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Future looks sweet for Sugarland's Nettles

Her chin quivers and her eyes brim with tears. At one point she becomes so choked up that she is unable to keep singing even as the playback continues and the cameras roll.

Her chin quivers and her eyes brim with tears. At one point she becomes so choked up that she is unable to keep singing even as the playback continues and the cameras roll.

With the understated yet emotion-wracked video for Sugarland's current single "Stay" - a devastating ballad sung from the point of view of the "other woman" - singer Jennifer Nettles has ceased being Nashville's best-kept secret and is poised for breakout stardom.

After watching the video, YouTube commenters are writing those familiar missives that begin, "I don't usually like country music but ..."

Last month the American Music Awards invited Nettles and Sugarland partner Kristian Bush to join Beyoncé to put a Southern spin on the R&B diva's "Irreplaceable." And immediate reverberations were felt following a powerhouse performance of "Stay" at the Country Music Association Awards, also last month, that brought Music City to its feet.

(Sugarland also won the best vocal duo award, breaking the ironclad grip of Brooks & Dunn on that particular honor. This was thanks in part to the trio's becoming a duo with the reportedly amicable 2006 departure of cosongwriter Kristen Hall.)

MySpace friend requests skyrocketed, as did YouTube video views; and sales of

Enjoy the Ride

, Sugarland's already-platinum 2006 sophomore album, enjoyed a 112 percent week-to-week increase, according to Nielsen Soundscan.

Released in mid-September as the fourth single from


, "Stay" was an instant success, fueled in large part by that intensely vulnerable video that recalls Sinead O'Connor's similarly teary-eyed "Nothing Compares 2 U" in that it is shot mainly in long, stark close-ups that eschew corny narrative, quick cuts, or glitz of any kind. There is a rawness to it that cuts through the veneer applied to almost all current country and pop music. It feels authentic.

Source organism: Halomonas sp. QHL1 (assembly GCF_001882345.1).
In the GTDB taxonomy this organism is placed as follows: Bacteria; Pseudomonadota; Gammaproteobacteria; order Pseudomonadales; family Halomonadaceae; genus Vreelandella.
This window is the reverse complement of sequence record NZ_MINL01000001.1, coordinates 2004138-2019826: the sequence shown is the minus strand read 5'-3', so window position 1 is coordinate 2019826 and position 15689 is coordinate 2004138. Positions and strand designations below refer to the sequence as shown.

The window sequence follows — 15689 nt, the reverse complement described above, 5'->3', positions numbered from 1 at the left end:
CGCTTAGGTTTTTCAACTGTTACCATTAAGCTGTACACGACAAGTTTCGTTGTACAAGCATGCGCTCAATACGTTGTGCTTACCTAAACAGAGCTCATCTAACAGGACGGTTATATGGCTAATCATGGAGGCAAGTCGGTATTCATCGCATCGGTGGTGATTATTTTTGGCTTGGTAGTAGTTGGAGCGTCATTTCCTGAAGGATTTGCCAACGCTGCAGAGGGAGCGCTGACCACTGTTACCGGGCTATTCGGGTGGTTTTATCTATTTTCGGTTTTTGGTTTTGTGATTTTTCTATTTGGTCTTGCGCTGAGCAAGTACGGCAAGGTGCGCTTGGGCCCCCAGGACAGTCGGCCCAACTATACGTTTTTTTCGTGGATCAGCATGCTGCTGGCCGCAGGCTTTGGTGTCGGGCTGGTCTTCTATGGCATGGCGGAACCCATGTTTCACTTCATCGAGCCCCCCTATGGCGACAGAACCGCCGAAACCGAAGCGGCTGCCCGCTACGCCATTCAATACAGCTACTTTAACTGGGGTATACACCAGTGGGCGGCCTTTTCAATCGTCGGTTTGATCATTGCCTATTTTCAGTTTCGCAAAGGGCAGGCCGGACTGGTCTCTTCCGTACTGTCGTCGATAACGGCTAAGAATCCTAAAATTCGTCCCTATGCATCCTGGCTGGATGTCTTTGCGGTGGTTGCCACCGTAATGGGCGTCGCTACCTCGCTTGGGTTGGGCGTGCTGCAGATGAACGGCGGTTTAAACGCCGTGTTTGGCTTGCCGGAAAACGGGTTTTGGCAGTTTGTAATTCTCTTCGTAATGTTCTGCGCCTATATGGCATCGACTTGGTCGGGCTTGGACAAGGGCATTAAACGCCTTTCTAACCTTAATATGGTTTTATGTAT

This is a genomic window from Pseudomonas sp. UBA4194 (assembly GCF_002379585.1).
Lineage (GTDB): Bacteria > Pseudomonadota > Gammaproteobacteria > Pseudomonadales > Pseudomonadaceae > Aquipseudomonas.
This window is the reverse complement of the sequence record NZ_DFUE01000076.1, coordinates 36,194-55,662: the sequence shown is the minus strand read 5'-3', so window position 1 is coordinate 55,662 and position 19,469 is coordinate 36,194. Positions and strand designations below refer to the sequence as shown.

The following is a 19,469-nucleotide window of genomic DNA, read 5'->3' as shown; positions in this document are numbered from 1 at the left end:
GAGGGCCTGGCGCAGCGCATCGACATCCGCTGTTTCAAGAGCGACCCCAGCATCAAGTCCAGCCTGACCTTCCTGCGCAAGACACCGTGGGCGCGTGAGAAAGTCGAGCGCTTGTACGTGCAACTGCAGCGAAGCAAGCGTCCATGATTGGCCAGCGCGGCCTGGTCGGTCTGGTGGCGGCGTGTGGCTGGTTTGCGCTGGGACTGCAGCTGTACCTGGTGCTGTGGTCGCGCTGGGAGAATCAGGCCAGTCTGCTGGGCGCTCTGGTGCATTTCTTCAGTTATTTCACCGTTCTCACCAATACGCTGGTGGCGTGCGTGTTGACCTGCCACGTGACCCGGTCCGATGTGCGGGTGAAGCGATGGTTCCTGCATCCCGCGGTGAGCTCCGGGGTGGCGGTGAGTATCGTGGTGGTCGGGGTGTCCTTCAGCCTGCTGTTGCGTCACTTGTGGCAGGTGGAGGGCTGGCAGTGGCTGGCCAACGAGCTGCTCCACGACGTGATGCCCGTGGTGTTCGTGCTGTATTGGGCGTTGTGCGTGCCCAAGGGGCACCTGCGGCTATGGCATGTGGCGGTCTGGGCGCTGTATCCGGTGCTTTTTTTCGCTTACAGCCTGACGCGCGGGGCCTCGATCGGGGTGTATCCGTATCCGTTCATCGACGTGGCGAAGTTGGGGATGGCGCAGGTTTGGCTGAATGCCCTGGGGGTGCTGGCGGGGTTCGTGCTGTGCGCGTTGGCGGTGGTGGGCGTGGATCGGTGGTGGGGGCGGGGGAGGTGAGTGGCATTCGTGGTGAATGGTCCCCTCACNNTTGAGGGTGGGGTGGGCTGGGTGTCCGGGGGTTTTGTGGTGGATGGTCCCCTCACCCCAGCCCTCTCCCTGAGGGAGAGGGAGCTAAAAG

(Nettles, who was recently divorced, told the Tennesseean newspaper that she relates to the loss in the song, but that its situation differs from her own experience.)

It quickly became the most-viewed clip on CMT.

It's easy to see why, and obvious to anyone who has seen Sugarland work the opening-act and award-show circuit for the last three years.

From the AMAs to the CMAs to the Grammys, where Sugarland was nominated for best new artist last year, Nettles, with the help of Bush, more than holds her own. Even standing next to a Beyoncé. Add her spunky stage presence and Nettles' gifts are abundantly clear.

If some of Sugarland's material, written mainly by Nettles and Bush, occasionally hews a little too closely to the current Nashville factory settings, there is no disputing that voice. With a deep twang, gale-force power, and an acute sense of where soul music and country intersect, Nettles takes her cues equally from Tammy Wynette, Dusty Springfield and Janis Joplin, while rarely overplaying any of those influences.

And in the case of "Stay," which she wrote solo, she has conceived a song that covers classic country music territory - cheatin' hearts - in a way that resonates with contemporary listeners without a lot of melodramatic, or melismatic, fuss.

Few female-fronted bands have managed to have staying power in country music. Sugarland just may be the group that changes that. With the success of "Stay" a whole new group of listeners may get a sweet tooth, and that is nothing to cry about.

Grammy Award nominations are announced today, starting at 11:30 a.m. Check for news at